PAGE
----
Signe Wilkinson by Signe Wilkinson

Signe Wilkinson

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  1. Rad-ish

    Rad-ish GoComics PRO Member said, 7 months ago

    The rain falls upon the just and also upon the unjust.
    But mostly it falls upon the just because the unjust have the just’s umbrellas’.
    .
    Actually the cartoon shows that growth can not go on forever, there are natural limits to everything.

  2. Enoki

    Enoki said, 7 months ago

    Well, if California had practiced good water management and conservation for the last few decades like Arizona and Nevada have it wouldn’t be having the problem it is. But, instead California is ruled by Progressives and Environutters who did nothing and even did stuff that was counter productive like tearing down dams on rivers.
    California deserves the government it has.

  3. Michael wme

    Michael wme said, 7 months ago

    @CCNJ's say the sky is falling

    You have an excellent point. And Saudi Arabia will be happy to sell you all the oil you need to run your desalination plants. And all that money will be ploughed back into the US economy. I distinctly remember when they sent 19 young economists to the US to help the economy back in September ’01, and we need to keep buying more and more of their oil so they can afford to do even more such charitable work to help the US.

  4. I Play One On TV

    I Play One On TV said, 7 months ago

    Desalination is not a liberal or conservative issue, it’s a cost issue.

    It would behoove some posters to stop being so antagonistic. The fact that the world has its problems is not necessarily the sole result of people who think differently than you.

    And there is a world of difference between assigning blame and initiating solutions, not only in the process but in the results.

  5. Rad-ish

    Rad-ish GoComics PRO Member said, 7 months ago

    Arizona has a population of 6.5 million.
    Nevada 2.7 million, California 38 million.

  6. Michael wme

    Michael wme said, 7 months ago

    @I Play One On TV

    Small-scale desalination can be done with solar, but not on a scale that would provide adequate water for California’s current demand. The most cost-effective alternative is fossil fuels, but some people have unreasonable qualms about burning fossils. Fortunately, Nocera of the New York Times points out that we have dinosaurs generating fossil fuel faster than we can possibly burn it. So the question is, Where do we buy it from? Russia or Saudi Arabia? (Actually, given our needs, we’ll need to buy from both. So be careful about annoying Putin.)

  7. boreas2

    boreas2 said, 7 months ago

    @CCNJ's say the sky is falling

    and how are they going to make it rain by doing that?

  8. nate9279

    nate9279 said, 7 months ago

    I’m glad our drought provides such an endless source of amusement.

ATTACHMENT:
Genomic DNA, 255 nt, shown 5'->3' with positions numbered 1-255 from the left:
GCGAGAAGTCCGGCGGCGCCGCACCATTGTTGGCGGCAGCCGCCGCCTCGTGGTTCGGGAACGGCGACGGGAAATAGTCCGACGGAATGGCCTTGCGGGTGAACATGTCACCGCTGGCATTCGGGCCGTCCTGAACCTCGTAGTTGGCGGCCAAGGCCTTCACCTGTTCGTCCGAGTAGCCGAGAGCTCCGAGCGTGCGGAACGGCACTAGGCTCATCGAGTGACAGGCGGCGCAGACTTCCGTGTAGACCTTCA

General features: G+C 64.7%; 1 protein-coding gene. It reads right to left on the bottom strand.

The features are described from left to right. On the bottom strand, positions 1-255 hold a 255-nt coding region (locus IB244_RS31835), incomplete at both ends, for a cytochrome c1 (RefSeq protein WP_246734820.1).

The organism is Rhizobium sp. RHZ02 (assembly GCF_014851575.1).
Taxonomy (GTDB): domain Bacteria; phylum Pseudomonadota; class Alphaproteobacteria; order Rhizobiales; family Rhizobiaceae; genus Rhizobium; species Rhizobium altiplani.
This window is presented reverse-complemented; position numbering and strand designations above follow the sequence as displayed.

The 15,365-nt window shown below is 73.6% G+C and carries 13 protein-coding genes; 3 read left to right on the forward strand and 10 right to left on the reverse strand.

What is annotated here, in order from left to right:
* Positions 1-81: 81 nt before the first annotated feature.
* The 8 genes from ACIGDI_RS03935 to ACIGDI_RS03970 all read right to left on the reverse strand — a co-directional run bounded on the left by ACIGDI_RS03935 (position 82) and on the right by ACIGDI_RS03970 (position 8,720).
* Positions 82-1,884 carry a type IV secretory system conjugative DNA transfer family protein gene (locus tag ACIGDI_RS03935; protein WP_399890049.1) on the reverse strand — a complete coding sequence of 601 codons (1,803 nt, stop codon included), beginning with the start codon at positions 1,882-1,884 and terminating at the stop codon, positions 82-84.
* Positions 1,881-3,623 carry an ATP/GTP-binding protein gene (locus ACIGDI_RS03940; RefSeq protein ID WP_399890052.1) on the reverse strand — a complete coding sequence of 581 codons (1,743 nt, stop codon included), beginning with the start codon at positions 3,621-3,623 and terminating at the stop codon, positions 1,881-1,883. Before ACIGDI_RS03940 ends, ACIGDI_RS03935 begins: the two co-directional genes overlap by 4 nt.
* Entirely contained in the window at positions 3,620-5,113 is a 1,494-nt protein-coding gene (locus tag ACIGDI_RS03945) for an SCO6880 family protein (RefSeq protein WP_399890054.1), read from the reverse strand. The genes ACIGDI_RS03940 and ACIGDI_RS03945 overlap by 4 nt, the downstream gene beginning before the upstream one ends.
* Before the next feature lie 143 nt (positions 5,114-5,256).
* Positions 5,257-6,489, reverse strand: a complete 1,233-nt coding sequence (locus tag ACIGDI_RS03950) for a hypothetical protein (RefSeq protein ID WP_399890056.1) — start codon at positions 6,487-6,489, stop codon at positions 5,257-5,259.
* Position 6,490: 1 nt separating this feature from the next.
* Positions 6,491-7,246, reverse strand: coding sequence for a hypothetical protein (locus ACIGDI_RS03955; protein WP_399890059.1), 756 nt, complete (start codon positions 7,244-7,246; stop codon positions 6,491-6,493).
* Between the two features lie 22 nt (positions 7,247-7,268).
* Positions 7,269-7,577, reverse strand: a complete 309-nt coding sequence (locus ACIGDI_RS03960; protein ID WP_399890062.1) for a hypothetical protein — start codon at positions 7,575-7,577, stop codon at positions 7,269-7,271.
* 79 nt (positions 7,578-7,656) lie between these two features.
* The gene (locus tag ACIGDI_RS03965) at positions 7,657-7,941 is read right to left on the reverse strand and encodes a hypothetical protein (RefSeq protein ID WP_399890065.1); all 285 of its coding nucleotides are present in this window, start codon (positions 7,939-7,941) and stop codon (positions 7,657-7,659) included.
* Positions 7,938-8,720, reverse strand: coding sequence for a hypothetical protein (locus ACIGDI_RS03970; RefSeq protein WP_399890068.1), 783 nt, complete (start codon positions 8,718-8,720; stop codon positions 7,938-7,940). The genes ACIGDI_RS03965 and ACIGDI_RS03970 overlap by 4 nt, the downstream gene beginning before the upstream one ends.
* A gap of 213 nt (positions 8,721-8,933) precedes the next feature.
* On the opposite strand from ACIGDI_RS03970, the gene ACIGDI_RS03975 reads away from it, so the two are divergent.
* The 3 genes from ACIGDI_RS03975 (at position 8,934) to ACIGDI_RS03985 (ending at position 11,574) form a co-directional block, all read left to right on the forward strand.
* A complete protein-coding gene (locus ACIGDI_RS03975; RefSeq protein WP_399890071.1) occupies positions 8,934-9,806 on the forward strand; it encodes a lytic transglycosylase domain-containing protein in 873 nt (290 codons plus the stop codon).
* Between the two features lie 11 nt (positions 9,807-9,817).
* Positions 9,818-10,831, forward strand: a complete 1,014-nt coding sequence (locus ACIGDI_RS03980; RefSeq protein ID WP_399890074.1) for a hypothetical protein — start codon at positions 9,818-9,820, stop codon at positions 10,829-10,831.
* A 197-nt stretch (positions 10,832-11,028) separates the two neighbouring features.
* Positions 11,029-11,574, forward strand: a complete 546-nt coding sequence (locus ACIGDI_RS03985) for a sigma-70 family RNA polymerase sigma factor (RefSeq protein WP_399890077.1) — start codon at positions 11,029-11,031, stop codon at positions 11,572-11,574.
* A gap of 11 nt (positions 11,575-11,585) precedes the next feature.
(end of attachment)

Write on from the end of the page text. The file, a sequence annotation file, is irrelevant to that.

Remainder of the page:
9. nate9279

    nate9279 said, 7 months ago

    @Enoki

    Just remember the next time you warm up your fingers to bash California (i.e. in the next two seconds), the 38 million of us provide like 1/3 of the country’s food crops and are approximately the eighth largest economy in the world. So, if we go down, you all are going down too, b***.

  10. Night-Gaunt49

    Night-Gaunt49 said, 7 months ago

    @CCNJ's say the sky is falling

    Green energy isn’t wasted, that goes for the black oil and GHG’s that are several ways wasted costing more than we pay at the pump for.
    -
    Water wars is California? First with the law suits then with the guns. You just watch, the NoCals will demand to keep their water instead of piping it to SoCal. War is in the drying air.

  11. Night-Gaunt49

    Night-Gaunt49 said, 7 months ago

    @CCNJ's say the sky is falling

    Desalination plants are very expensive, like nuke plants only not as dangerous.

  12. Night-Gaunt49

    Night-Gaunt49 said, 7 months ago

    @Michael wme

    Just be sure to figure in the hidden costs of their fossil fuels on the pollution and GHG’s and health effects when you do that.

  13. Night-Gaunt49

    Night-Gaunt49 said, 7 months ago

    @nate9279

    Texas is still under drought conditions and that has been going on for at least a decade.

  14. sclark55

    sclark55 GoComics PRO Member said, 7 months ago

    Or maybe they got smart and decided to take care of their “endangered species” a better way.

  15. dtroutma

    dtroutma GoComics PRO Member said, 7 months ago

    California is still in deep trouble on water. In the 1950’s they were talking about bringing down icebergs, as well as desalinization for POTABLE DOMESTIC USE. There’s no way to “manufacture” enough water to meet the agricultural needs of the state. BTW, Saudi Arabia has long had some of the most advanced desalinization plants, and use that oil money to run them.


    California’s huge water projects are running dry, and there ain’t much of anywhere else to go. But considering all the development was occurring in DESERT areas, not a wise decision, actually, in the first place.

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